The real Vietnam War isn't over. The real war is fought in the souls of every Vietnamese "yearning to breathe free" in his own land. And the counterpart to that war was and is fought in the newsrooms of the United States; and in that front Yahoo (for one) remains on the Soviet side. In that light, when we read Dr Sang: My question is why didn’t the filmmakers show the scene of the VC shelling on March 9, 1974, that had killed 200 pupils of Cai Lay Elementary School and the massacre of almost six thousand innocent people of Hue during the VC ‘Tet’ Offensive in 1968?...

... we can answer that, too. Those casualties weren't useful to the newsrooms in the 1960s and the 1970s. And they're not useful to Yahoo. And they're not useful to Ken Burns.

It somewhat grates my teeth to concede much to the Kennedy liberals, or to the Northeast generally. (It is the English Cavalier in me.) But, lest we forget, other nations were involved in the American game-of-thrones, nations like the Vietnamese. Given the tech-Left's willingness to censor views contrary to the New Left narrative, Maggie's Farm deserves praise, for risking its very existence on behalf of the Vietnamese people.


posted by Zimri on 18:13 | link | 0 comments

Why I don't bother with Gab

I never did get an account on Twitter.

I did get accounts on Facebook and, G-d forgive me, on okCupid; but I've long since bailed out of both. This was before they were all involved in social-justice censorship. For okCupid, I'd go further: the place used to be run on principles we'd now class as alt-right. Steve Sailer (no less) used to run spin-off posts from statistics the okCupid dataminers were noticing about the site's demographics and usage-patterns.

Anyway, they've all gone to the dark side now, including Twitter. When I've been tempted to branch out to twitterlike outfits, the one that springs up is Gab. Gab is the outfit that refuses any censorship at all. And there we run against the free-speech problem from that other side - specifically, knowingly false and defamatory free speech.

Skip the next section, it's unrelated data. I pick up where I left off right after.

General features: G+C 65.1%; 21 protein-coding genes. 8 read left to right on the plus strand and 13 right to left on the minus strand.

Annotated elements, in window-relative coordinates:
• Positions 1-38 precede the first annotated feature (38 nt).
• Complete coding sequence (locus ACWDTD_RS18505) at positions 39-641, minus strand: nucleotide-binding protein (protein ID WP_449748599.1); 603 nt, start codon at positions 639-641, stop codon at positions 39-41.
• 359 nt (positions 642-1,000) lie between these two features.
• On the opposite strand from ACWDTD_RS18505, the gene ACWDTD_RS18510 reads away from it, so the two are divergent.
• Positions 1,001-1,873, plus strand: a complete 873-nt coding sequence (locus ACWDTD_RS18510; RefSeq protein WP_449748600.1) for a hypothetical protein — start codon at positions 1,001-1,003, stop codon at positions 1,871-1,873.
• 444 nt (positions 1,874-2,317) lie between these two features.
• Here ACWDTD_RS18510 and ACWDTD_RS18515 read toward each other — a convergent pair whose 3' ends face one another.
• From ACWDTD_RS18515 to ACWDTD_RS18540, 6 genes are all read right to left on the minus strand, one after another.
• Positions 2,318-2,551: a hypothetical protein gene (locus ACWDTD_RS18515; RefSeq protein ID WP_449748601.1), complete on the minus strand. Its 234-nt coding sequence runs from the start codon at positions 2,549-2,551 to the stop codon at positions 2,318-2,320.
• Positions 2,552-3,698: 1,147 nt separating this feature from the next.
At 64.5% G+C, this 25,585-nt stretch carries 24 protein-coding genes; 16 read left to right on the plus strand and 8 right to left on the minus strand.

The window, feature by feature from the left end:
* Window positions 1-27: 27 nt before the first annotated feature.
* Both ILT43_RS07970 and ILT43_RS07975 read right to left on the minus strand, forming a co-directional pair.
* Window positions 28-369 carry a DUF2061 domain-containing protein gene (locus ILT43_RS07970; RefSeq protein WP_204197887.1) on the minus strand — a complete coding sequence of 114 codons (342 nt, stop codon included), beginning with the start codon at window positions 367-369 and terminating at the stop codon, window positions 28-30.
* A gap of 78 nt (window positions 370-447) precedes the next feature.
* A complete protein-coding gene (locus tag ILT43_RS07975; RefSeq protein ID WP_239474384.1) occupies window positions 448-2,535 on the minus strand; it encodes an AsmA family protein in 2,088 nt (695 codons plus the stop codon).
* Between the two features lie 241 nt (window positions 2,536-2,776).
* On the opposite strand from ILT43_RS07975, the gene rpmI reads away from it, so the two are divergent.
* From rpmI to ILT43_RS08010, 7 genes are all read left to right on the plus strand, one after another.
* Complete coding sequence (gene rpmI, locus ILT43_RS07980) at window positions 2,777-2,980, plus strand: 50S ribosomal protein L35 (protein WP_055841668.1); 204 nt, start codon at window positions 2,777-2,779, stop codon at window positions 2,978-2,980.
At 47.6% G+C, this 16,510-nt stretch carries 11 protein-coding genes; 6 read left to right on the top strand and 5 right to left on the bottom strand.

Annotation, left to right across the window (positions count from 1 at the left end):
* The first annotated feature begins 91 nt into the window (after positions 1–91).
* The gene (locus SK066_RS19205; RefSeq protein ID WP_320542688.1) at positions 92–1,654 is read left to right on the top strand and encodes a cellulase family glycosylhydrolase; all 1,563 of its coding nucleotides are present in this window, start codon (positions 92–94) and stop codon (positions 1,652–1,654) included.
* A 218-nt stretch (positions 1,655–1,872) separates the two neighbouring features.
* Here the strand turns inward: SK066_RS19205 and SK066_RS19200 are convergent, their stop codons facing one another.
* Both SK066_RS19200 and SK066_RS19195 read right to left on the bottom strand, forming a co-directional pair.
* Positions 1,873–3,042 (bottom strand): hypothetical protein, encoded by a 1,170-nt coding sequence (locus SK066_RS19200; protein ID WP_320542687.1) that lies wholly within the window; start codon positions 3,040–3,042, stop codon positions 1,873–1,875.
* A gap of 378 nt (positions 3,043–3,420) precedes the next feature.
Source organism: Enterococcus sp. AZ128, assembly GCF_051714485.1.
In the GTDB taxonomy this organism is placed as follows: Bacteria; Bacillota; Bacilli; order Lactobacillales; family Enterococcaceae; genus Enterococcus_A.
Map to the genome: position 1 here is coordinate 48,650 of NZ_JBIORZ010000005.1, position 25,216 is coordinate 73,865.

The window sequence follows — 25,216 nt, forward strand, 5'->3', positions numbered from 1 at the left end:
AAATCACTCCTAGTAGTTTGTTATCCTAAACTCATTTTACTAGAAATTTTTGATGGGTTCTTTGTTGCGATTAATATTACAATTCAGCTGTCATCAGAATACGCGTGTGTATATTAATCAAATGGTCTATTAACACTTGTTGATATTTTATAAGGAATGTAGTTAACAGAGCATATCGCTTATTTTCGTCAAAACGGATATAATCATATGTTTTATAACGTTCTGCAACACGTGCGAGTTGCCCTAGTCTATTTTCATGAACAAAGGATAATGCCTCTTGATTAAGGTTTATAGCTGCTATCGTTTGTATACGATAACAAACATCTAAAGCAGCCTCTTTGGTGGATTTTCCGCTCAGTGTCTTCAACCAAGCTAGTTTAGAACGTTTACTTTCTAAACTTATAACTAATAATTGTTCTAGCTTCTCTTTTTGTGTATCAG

Gab's problem is that you cannot actually do that, as a principle of law. One is allowed to make comments about statements of fact. One such statement is "Brett Kimberlin was the Speedway Bomber and was justly incarcerated for his violent spree of terror". A statement imputing homosexuality, especially against a married man? No; that's defamatory, and - for one - Senator Baucus should have done time for that. This goes double for an action or propensity to action that is still legally criminal, like paederasty.

Andrew Torba of Gab.ai hasn't gotten that picture. Gab is currently a den for illegal activity, specifically slander. It remains such a den, a sort of Mafia-fence for libel, as long as they don't enforce bans against libel from its users. Gab's lawyers and freelance defenders can complain about the SJWs in Apple and Google all they like, but the facts remain that Gab would be in the legal and ethical wrong in any jurisdiction. Good luck incorporating in Russia once Putin figures out Pussy Riot can get an account there.

Besides any moral qualms I'd have with use of the Gab service, I just flat don't think it is long for the Internet.

UPDATE 9/16: and now Gab is going in for doxxing.


posted by Zimri on 17:20 | link | 0 comments

Monday, September 11, 2017

The straying housewife

Back when Lawrence Auster was still alive, and kicking - and boy, did he ever kick hard - I used to follow also his acolyte, the Thinking Housewife. For those who don't know or no longer remember, this is where Laura Wood was at in 2011.

And this is where Laura Wood is at now, on this day, linking bollyn.com amongst others. Never mind those Sauds. The mass murder of thousands of Americans was engineered by the Zionists. JOO JOO JOO!

I know, I know; Mr Auster was only born into that tradition, and he was never shy about blasting his relatives' slide into tikkun-olam heterodoxy, and he apostasised from all of it for Christianity.